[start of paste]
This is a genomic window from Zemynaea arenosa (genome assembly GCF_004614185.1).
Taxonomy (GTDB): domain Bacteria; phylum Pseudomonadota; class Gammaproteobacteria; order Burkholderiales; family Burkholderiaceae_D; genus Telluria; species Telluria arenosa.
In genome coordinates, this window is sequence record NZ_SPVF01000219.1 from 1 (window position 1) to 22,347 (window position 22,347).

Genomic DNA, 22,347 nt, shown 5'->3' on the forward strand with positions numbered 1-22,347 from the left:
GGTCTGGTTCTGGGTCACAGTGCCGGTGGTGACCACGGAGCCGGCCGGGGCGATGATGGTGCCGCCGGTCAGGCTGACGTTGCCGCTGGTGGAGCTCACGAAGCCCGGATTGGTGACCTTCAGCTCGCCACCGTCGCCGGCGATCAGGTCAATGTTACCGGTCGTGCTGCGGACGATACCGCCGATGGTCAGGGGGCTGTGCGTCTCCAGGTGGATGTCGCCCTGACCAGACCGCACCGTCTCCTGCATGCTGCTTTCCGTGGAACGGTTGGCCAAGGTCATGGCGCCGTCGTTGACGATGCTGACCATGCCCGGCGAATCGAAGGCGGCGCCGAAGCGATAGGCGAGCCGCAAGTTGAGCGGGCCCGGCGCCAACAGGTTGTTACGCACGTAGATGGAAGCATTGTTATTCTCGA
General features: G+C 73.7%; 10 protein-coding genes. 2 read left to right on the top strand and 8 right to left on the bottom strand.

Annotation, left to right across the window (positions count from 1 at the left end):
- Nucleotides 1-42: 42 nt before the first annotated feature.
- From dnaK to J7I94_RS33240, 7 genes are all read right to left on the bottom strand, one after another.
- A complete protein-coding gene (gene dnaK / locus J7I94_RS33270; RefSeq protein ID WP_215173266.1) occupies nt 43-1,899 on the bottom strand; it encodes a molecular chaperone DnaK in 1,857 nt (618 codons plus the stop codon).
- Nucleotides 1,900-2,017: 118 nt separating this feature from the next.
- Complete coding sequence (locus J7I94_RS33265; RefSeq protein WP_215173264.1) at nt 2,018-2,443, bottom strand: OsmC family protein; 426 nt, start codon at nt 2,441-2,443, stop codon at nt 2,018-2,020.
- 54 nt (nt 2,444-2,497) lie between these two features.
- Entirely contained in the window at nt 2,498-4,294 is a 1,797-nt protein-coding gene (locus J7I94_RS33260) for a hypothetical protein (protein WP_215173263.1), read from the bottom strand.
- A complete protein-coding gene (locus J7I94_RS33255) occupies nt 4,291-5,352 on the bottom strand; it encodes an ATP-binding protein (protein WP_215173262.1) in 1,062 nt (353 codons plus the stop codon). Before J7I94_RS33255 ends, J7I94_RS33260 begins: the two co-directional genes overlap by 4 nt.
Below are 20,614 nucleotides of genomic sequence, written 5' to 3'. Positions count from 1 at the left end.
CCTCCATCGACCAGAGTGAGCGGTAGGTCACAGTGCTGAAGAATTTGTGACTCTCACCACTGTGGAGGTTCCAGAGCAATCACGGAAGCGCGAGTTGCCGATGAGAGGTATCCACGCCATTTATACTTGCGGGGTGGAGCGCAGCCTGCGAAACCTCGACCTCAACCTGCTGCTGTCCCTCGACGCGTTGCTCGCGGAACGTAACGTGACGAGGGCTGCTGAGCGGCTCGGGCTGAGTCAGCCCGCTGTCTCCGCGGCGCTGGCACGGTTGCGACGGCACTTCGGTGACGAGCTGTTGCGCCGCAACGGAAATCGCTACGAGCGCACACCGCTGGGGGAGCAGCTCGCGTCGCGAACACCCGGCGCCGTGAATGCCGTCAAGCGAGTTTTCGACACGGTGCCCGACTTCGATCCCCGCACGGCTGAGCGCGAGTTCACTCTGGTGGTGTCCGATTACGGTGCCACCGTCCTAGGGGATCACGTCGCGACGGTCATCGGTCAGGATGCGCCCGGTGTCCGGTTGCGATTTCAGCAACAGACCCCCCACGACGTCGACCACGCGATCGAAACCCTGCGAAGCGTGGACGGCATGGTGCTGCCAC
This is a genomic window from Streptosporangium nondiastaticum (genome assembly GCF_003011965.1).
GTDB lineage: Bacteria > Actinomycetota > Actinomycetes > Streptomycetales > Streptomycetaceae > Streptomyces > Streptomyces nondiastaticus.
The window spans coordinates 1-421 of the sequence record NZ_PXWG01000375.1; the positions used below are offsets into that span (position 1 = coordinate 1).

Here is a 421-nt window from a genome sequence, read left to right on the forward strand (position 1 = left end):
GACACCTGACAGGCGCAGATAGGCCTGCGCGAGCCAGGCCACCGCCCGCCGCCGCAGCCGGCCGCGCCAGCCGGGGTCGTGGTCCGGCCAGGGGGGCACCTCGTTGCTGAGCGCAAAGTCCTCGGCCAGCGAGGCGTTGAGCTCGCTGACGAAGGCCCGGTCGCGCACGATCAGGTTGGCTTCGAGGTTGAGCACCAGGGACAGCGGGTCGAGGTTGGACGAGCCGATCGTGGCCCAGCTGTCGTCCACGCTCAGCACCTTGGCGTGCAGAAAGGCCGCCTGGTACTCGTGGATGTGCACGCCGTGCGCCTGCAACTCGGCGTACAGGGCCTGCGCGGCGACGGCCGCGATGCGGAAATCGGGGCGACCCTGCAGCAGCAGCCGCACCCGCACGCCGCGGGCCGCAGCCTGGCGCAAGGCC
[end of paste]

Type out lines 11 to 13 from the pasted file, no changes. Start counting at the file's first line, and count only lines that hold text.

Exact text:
- Nucleotides 1,900-2,017: 118 nt separating this feature from the next.
- Complete coding sequence (locus J7I94_RS33265; RefSeq protein WP_215173264.1) at nt 2,018-2,443, bottom strand: OsmC family protein; 426 nt, start codon at nt 2,441-2,443, stop codon at nt 2,018-2,020.
- 54 nt (nt 2,444-2,497) lie between these two features.